## Target

Fractions in a mainstreamed classroom

## Participants

Twenty-three elementary students: 8 with learning disabilities, 1
classified as gifted, and 14 in regular class

## Technique

A group of students with learning disabilities were compared to a
group in a regular class to see if the students with learning
disabilities could succeed in mainstreamed math program. The program
used was the Mastering Fractions Program (MFP), consisting of 35
lessons. The students should meet two criteria: 1)score below 80% on
the MFP placement test and 2) meet a multiplication rate of at least
20 correct facts within 90 seconds. No prior knowledge of fractions
is required. A typical Mastering Fractions lesson begins with a paper
and pencil quiz on the concepts taught the previous day. A quiz
usually has 5 to 10 problems presented in sections by skill. If 80%
of the class is correct on a problem, the teacher begins a new
lesson. If less than 80% is correct, the teacher follows the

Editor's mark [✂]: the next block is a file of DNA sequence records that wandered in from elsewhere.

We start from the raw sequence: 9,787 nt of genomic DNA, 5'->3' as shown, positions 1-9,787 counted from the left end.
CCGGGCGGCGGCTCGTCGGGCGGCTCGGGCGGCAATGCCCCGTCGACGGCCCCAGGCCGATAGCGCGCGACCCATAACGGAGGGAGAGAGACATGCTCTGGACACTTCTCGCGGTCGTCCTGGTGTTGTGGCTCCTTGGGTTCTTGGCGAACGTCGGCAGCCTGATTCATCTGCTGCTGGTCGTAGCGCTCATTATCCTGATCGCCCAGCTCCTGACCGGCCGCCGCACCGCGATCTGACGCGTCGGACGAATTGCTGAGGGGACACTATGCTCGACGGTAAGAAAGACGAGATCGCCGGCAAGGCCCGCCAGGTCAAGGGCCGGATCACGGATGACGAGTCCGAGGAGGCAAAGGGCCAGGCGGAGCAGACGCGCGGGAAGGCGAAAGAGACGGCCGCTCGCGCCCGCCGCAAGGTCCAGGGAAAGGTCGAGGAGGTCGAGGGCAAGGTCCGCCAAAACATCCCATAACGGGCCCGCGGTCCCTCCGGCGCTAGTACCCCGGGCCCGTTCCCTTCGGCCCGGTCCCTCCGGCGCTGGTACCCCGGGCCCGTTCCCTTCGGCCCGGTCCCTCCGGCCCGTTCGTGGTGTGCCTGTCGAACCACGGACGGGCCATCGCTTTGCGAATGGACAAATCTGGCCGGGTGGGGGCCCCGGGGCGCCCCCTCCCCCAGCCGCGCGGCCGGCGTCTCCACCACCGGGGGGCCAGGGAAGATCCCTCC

remediation sequence provided on the monitor's screen. The pace of
the lesson is brisk, with many opportunities for students to respond
orally and on paper. The teacher's role is to monitor student work,
provide feedback, and model appropriate response behavior. At the end
of four lessons, students are assigned homework usually consisting of
25 to 35 problems. At the end of every four lessons, there is a
mastery test. Each skill section of the test has a specified
criterion for mastery.

## Evaluation

Calculated the percentage correct on the test A post-test was
administered 1 day after the students completed Lesson 31. The mean
scores for the regular education students were 78% and the students
with learning disabilities 72%, differing by only 6 points.

## Source

Miller,S.C., & Cooke,N.L. (1989). Mainstreaming students with
learning disabilities for videodisc math instruction. Teaching
Exceptional Children, 21 (#3), 57-60.

### Developer

Mark Revis, ETSU